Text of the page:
British Columbia’s labour minister has appointed an economist to lead a commission to advise the government on boosting the province’s minimum wage to $15 an hour.

Prof. Marjorie Griffin Cohen of Simon Fraser University will chair the Fair Wages Commission, which also includes Ken Peacock, vice-president at the Business Council of British Columbia, and Ivan Limpright, president of the United Food and Commercial Workers Union.

The commission is expected to deliver a report with a timeline to raise the minimum wage within 90 days of its first meeting.

Vernon bylaw officers are dealing with increasing hostility from residents living in a homeless camp at the linear park along 25th Avenue.

In a report that will be presented to council Tuesday, Geoff Gaucher, manager of protective services, said bylaw staff are encountering hostile residents and open drug use.

Staff report members of the public are bringing food during the day, which is increasing the numbers gathering there.

Over the span of the past 30 years, Toronto’s “street nurse” Cathy Crowe has both worked on the front lines in helping the homeless get the care they need and served as a tireless advocate for homeless issues in the city and beyond.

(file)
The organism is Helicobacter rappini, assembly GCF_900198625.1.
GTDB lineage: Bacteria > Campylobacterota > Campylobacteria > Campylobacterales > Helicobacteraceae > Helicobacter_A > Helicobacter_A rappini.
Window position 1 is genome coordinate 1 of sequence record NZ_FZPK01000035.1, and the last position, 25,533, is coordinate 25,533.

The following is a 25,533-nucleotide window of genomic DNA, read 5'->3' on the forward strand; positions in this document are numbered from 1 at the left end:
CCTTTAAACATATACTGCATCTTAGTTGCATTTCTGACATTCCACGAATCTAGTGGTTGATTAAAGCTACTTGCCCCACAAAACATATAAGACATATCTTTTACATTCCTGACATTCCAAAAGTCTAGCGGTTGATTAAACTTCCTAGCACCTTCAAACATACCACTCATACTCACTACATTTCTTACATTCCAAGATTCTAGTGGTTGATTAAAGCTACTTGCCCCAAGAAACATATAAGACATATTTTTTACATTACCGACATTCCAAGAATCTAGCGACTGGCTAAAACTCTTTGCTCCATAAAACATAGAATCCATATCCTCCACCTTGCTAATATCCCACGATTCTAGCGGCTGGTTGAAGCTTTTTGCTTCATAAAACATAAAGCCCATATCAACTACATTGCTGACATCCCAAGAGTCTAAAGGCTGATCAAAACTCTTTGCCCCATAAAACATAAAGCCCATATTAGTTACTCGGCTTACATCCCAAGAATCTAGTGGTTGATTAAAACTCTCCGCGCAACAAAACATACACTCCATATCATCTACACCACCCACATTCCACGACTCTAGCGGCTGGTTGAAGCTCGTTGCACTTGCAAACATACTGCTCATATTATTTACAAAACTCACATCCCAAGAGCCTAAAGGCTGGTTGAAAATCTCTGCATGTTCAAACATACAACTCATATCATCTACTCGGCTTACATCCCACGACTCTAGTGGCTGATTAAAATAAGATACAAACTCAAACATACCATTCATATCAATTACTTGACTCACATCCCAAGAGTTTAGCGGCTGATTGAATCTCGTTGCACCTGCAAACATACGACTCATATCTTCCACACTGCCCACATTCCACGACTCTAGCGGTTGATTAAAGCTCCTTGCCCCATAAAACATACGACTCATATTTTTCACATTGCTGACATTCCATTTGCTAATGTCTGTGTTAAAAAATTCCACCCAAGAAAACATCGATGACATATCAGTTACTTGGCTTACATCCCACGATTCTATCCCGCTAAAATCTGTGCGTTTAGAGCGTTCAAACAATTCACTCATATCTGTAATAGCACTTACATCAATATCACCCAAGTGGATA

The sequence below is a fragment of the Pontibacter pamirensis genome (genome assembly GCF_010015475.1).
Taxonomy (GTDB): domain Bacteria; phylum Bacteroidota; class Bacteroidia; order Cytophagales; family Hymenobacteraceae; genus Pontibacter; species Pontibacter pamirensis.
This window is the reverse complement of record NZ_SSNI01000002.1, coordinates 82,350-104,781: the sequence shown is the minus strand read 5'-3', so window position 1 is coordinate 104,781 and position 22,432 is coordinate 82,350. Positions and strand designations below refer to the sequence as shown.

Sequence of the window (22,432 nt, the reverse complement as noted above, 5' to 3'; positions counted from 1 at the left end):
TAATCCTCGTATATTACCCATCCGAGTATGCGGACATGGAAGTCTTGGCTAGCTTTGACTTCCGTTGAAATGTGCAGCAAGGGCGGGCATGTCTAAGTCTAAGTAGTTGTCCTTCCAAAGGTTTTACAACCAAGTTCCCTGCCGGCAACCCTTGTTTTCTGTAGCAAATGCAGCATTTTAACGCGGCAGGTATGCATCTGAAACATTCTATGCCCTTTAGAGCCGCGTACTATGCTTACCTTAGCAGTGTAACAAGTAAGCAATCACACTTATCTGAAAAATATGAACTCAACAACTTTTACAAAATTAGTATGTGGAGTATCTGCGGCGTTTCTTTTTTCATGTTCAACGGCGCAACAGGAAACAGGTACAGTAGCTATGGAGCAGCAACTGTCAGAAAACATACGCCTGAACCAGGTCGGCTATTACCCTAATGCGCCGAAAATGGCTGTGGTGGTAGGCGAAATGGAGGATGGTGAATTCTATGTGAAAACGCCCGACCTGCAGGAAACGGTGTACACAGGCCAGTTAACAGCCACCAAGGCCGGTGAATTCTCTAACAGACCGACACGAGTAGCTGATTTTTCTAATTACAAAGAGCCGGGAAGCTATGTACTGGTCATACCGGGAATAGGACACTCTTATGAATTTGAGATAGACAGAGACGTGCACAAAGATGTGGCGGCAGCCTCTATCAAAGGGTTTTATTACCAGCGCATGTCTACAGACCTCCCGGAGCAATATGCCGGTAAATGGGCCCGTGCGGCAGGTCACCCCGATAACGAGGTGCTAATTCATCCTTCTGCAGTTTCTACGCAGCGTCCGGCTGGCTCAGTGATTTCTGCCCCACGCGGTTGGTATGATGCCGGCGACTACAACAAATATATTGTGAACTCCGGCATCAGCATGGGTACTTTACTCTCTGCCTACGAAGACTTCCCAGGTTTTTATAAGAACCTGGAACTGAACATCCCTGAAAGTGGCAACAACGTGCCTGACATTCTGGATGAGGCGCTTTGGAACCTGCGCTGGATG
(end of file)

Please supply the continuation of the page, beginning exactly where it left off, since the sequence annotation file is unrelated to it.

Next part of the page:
While that is where she made her biggest mark, she fell into homeless advocacy almost by accident.

While working in low-income communities in South Riverdale and the downtown core, she came face-to-face with poverty at a time when she was becoming more politically active.

Wearing a soft red fleece jacket and tiny gold hoop earrings, Alexi Rainier doesn’t look out of place walking through the Whole Foods in West Vancouver.

“Most of them, I don’t think, have a clue [about my situation] … It would be deadly embarrassing.”

The truth is Rainier is 79 and lives in a van, parked just outside in the parking lot.

StatsCan says even more London-area residents stayed on the sidelines of the job market in September.

And for those who are working, about half are stuck in “precarious” jobs with no security and/or benefits, says a new academic study.

The London-St. Thomas unemployment rate rose to 5.5 per cent in September, up from 5.4 per cent in August.

But the number of people in the labour force dropped by 3,000,

Compared to a year ago, the number of people working or looking for work has dropped by 9,300 to 254,600.

Stack them up. Take them down. Move them around. Repeat.

What could easily pass as a description of the children’s toy Lego could also be a portrait of British Columbia’s latest tool in the fight against homelessness.

The province is turning to modular housing to help with a critical lack of short-term accommodation. Temporary modular housing involves the construction of small, self-contained living quarters, which can be shipped directly from a factory and quickly assembled.

Four years ago I wrote an opinion piece arguing capitalism had the capacity and time to civilize itself. It survived the Great Depression because it has the inherent ability to reform itself — in its own self-interest.

Now, I’m not so sure.

I thought the captains of capital had a vested interest in ensuring the workforce had the means to buy their products and services. As Henry Ford famously said, “The owners, the employees and the buying public are all one in the same.”